Messer

Names: 
Messer
Ust-Solicha
Ust-Solikha
Ust-Zalikha
Ust-Zolicha
Ust-Zolikha
Мессер
Усть-Золиха
Усть-Залиха
History: 

Messer was founded as a Reformed colony on 7 July 1766 by the Government on the Zolicha River, near its confluence with the Goloi Karamysh. The 85 founding colonist families came from the Palatinate, Hesse, and Prussia. A government decree on 26 February 1768 gave Messer its official Russian name of Ust-Solikha.

Today, what remains of the former colony of Messer is known as Ust-Zolikha.

Church: 

Originally, Messer was the lead congregation in a group of Reformed parishes that included Moor, Kutter, Kautz, Anton, and Balzer.       

A new church building was constructed in an early form of the Kontor Style. It was completed in 1835 and built of wood. A new brick church in the Neo-Classical style was built in Messer in 1912. The ruins of this building stand today.

Pastors & Priests: 

The following pastors served the congregation in Messer:

  • 1767-1777 Aloysius Jauch
  • 1778-1799 Johannes S. Janet
  • 1804-1818 Josua Graf
  • 1820-1823 Johann Samuel Huber
  • 1823-1850 Immanuel Grunauer
  • 1855-1891 Jakob Friedrich Dettling
  • 1889-1891 Liborius Herbord Behning
  • 1894-1896 Johann Kaminsky
  • 1897-1898 Ernst Althausen
  • 1899-1909 Eduard Seib
  • 1909-1914 Woldemar Lankau
  • 1917-1929 Eduard Hermann Eichhorn

The following served as vicar in the Messer parish:

  • 1897 Johann Romann
Population: 
Year
Households
Population
Total
Male
Female
1767
92
308
 
 
1769
85
329
175
154
1773
87
397
206
191
1788
84
581
287
294
1798
86
619
327
292
1816
112
960
513
447
1834
193
1,828
941
887
1850
190
2,704
1,340
1,364
1857
259
3,327
1,663
1,664
1859
198
3,403
1,712
1,691
1886
359
3,102
1,574
1,528
1891
326
4,260
2,152
2,108
1894
348
4,627
2,305
2,322
1897
 
3,403*
1,702
1,701
1905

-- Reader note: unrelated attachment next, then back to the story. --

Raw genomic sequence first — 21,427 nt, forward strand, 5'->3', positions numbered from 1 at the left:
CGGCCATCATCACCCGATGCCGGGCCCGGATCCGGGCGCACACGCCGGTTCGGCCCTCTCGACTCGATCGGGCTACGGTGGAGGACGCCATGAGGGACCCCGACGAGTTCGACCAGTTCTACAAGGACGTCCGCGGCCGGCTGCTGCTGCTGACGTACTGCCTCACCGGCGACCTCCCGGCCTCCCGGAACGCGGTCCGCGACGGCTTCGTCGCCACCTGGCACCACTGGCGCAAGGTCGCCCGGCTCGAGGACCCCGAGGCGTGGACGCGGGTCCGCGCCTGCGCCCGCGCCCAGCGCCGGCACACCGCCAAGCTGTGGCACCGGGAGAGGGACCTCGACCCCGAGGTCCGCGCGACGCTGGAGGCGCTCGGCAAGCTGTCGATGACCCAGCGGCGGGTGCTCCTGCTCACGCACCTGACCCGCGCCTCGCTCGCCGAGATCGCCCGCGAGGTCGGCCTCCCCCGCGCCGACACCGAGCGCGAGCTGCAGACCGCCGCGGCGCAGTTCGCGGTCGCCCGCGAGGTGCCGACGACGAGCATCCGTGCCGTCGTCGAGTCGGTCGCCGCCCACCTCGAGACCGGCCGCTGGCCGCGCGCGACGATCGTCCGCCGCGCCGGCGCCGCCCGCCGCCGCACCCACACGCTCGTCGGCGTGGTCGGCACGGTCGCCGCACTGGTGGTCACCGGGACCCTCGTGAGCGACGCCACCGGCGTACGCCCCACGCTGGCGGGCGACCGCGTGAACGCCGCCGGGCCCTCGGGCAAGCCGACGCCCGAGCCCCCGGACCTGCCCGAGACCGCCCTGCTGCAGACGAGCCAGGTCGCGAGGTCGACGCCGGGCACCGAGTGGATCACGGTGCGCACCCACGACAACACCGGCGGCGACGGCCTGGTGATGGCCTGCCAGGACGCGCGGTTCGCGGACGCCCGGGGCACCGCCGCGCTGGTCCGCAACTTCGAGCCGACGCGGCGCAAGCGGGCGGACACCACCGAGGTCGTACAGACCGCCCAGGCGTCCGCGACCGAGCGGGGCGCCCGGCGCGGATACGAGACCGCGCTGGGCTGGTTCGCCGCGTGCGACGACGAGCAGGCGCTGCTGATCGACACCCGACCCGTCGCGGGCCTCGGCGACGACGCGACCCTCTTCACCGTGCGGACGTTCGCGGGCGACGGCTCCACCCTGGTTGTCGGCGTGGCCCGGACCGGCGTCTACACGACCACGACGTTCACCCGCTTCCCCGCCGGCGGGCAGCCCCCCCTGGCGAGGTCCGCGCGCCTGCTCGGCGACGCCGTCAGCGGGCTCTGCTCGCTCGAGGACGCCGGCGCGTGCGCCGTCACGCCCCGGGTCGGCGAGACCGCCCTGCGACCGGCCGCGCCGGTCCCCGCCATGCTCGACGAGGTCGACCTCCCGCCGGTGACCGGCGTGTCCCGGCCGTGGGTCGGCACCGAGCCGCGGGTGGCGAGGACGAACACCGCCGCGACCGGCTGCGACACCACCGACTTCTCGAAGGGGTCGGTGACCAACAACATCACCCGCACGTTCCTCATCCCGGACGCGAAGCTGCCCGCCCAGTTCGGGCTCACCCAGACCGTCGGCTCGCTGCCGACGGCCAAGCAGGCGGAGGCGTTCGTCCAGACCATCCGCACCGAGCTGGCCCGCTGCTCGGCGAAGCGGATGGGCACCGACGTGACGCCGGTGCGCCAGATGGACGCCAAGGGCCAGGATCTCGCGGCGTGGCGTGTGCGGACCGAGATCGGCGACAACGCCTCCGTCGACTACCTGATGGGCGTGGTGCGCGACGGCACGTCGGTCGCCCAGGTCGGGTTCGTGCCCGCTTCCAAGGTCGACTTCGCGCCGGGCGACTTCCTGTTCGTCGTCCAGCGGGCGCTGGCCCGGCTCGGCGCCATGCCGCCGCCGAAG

5,057
 
 
1910
 
5,196
 
 
1912
 
5,295
 
 
1920
611**
4,344
 
 
1922
 
3,425
 
 
1923
 
3,200
 
 
1926***
649
3,716
1,765
1,951
1931
 
3,706****
 
 

*Of whom 3,375 were German.
**Of which 605 households were German.
***Of whom 3,712 were German (646 households: 1,764 male & 1,948 female).
****Of whom 3,703 were German.

Sources: 

- Amburger, Erik. Die Pastoren der evangelischen Kirchen Rußlands (Lüneburg, Germany: Institut Nordostdeutsches Kulturwerk, 1998): 137.
- Beratz, Gottieb. The German colonies on the Lower Volga, their origin and early development: a memorial for the 150th anniversary of the arrival of the first German settlers on the Volga, 29 June 1764. Translated by Adam Giesinger (Lincoln, NE: American Historical Society of Germans from Russia, 1991): 351.
- Diesendorf, V.F. Die Deutschen Russlands : Siedlungen und Siedlungsgebiete : Lexicon. Moscow, 2006.
- List of Settlements in the Russian Empire in 1859, vol. 38: Saratov Province (St. Petersburg, 1862): 59.
- Mink, A.N. Historical and Geographical Dictionary of the Saratov Province [in Russian] (Saratov, Russia, 1898): 1068-1072.
- Orlov, Gregorii. Report of Conditions of Settlements on the Volga to Catherine II, 14 February 1769.
- Pallas, P.S. Reise durch verschiedene Provinzen des Russischen Reichs. Theil 3,2, Reise aus Sibirien zurueck an die Wolga im 1773sten Jahr (St. Petersburg: Kaiserl. Academie der Wissenschaften, 1776): 622.
- Pleve, Igor R. The German Colonies on the Volga: The Second Half of the Eighteenth Century, translated by Richard Rye (Lincoln, NE: American Historical Society of Germans from Russia, 2001): 319.
- Preliminary Results of the Soviet Census of 1926 on the Volga German Autonomous Soviet Socialist Republic (Pokrovsk, 1927): 28-83.
- Schnurr, Joseph, Die Kirchen und das Religiöse Leben der Russlanddeutschen - Evangelischer Teil (Stuttgart: Landsmannschaft der Deutschen aus Russland, 1972).
- "Settlements in the 1897 Census." Journal of the American Historical Society of Germans from Russia (Winter, 1990): 19.

Map showing Messer (1935).

Old Messer Church (built in 1835).
Source: Heimatbuch der Deutschen aus Rußland, 1972.

Old Messer Bell Tower.
Source: Heimatbuch der Deutschen aus Rußland, 1972.

Messer Reformed Church built in 1912.

Interior of Messer Reformed Church.
Source: Steve Schreiber

Messer church and congregation.

Messer church (ca. 1913).
Source: Heimatbuch der Deutschen aus Rußland, 2005.

Ruins of the Messer church in 2001.
Source: Steve Schreiber.

Ruins of the Messer church in 2001.
Source: Steve Schreiber.

Messer Volost adminstrative office (ca. 1930).

Messer street scene.

Architectural renderings of the Reformed Church in Messer.
Source: Jorge Bohn.

Latitude: 50.229167
Longitude: 9.112500
Latitude: 49.472870
Longitude: 8.654302
Latitude: 49.707951
Longitude: 7.666639
Latitude: 50.218889
Longitude: 9.041667
Latitude: 50.218889
Longitude: 9.041667
Latitude: 50.294255
Longitude: 9.029714
Latitude: 50.296124
Longitude: 9.072247
Latitude: 50.294255
Longitude: 9.029714
Latitude: 50.315278
Longitude: 9.067778

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